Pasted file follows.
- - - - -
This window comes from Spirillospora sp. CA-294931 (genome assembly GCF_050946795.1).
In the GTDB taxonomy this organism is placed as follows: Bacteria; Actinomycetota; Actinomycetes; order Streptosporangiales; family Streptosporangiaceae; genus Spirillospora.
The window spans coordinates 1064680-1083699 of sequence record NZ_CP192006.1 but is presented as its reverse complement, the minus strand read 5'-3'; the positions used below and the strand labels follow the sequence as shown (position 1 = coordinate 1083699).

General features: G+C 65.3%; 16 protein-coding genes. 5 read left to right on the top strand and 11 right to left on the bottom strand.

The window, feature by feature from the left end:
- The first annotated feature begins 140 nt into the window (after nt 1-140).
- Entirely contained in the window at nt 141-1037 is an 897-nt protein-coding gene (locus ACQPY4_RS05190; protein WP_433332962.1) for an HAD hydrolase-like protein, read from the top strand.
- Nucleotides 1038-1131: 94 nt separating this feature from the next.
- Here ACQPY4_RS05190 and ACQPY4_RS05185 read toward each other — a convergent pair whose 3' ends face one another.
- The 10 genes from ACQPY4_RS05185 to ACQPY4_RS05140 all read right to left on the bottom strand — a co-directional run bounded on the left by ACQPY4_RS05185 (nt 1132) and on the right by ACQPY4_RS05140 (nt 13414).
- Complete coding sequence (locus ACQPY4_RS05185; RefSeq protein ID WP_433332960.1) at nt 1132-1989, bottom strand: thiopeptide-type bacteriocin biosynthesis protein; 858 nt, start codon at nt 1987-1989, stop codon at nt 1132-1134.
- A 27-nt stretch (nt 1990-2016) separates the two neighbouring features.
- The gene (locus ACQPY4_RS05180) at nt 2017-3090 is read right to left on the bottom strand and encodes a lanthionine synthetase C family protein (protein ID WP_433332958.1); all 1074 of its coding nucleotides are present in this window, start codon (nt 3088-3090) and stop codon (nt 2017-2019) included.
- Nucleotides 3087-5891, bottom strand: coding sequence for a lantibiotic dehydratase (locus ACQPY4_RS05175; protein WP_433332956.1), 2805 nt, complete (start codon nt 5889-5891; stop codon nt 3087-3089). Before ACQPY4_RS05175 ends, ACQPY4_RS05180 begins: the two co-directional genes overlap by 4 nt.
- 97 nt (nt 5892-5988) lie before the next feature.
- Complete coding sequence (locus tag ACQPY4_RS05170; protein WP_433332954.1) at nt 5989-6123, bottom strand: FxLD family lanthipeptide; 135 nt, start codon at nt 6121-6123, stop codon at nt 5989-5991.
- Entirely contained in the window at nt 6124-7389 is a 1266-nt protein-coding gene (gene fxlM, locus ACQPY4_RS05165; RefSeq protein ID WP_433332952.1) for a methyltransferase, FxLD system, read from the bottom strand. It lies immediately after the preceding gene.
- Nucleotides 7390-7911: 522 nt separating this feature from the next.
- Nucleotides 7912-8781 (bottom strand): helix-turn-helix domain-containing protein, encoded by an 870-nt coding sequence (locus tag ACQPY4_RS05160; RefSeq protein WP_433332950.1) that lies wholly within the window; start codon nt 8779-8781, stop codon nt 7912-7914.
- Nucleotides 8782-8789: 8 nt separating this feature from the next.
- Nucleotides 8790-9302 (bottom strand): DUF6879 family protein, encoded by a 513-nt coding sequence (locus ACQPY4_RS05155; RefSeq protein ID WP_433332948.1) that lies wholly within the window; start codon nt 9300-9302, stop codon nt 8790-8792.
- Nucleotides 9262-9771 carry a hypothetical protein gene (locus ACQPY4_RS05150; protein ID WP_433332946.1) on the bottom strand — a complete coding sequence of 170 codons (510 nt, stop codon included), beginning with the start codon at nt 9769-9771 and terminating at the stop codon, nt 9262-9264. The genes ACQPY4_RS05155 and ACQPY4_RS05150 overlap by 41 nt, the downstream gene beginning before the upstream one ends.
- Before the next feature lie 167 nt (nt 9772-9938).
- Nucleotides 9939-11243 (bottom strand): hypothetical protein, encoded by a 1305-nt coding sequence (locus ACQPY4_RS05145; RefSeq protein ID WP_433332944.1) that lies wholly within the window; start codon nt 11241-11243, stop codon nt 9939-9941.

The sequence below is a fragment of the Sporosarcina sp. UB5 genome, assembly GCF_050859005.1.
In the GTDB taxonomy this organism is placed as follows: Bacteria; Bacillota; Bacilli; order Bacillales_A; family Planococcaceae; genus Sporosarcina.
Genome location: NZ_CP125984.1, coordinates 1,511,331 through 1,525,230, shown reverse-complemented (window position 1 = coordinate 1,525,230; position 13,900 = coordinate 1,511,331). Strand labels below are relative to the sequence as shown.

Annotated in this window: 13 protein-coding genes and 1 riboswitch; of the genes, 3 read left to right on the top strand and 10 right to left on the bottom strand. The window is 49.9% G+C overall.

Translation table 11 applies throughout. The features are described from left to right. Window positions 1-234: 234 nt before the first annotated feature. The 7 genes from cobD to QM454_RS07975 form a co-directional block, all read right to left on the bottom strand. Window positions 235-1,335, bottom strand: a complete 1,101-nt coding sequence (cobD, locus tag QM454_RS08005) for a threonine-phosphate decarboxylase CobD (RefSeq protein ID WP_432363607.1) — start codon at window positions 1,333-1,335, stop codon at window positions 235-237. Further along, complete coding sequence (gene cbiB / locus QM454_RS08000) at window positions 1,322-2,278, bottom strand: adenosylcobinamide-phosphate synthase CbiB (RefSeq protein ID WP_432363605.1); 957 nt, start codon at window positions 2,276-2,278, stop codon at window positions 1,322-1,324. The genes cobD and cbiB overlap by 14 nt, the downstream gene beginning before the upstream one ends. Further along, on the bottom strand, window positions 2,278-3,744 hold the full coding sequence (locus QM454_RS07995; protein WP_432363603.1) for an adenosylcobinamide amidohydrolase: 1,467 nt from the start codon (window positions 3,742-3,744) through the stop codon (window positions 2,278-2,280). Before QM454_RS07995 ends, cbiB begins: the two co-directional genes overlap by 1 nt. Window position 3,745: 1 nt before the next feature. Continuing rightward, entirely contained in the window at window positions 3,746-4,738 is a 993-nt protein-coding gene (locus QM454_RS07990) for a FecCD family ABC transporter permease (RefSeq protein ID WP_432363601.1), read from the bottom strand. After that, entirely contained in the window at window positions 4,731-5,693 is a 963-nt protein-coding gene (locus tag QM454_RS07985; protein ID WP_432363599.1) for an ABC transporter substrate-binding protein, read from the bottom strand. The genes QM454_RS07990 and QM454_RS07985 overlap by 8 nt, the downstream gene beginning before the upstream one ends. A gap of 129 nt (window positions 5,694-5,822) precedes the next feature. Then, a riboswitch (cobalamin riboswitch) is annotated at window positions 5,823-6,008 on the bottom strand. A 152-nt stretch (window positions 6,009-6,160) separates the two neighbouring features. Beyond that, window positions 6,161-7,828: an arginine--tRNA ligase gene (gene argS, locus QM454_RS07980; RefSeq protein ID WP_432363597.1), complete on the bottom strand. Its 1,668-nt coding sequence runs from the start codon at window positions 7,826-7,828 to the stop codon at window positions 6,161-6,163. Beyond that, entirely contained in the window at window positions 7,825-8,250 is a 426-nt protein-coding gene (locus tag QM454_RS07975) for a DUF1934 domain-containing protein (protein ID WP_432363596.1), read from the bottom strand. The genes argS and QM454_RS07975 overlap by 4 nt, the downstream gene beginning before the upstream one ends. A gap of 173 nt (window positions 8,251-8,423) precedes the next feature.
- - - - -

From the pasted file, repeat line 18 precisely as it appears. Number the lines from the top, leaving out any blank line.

- Nucleotides 7390-7911: 522 nt separating this feature from the next.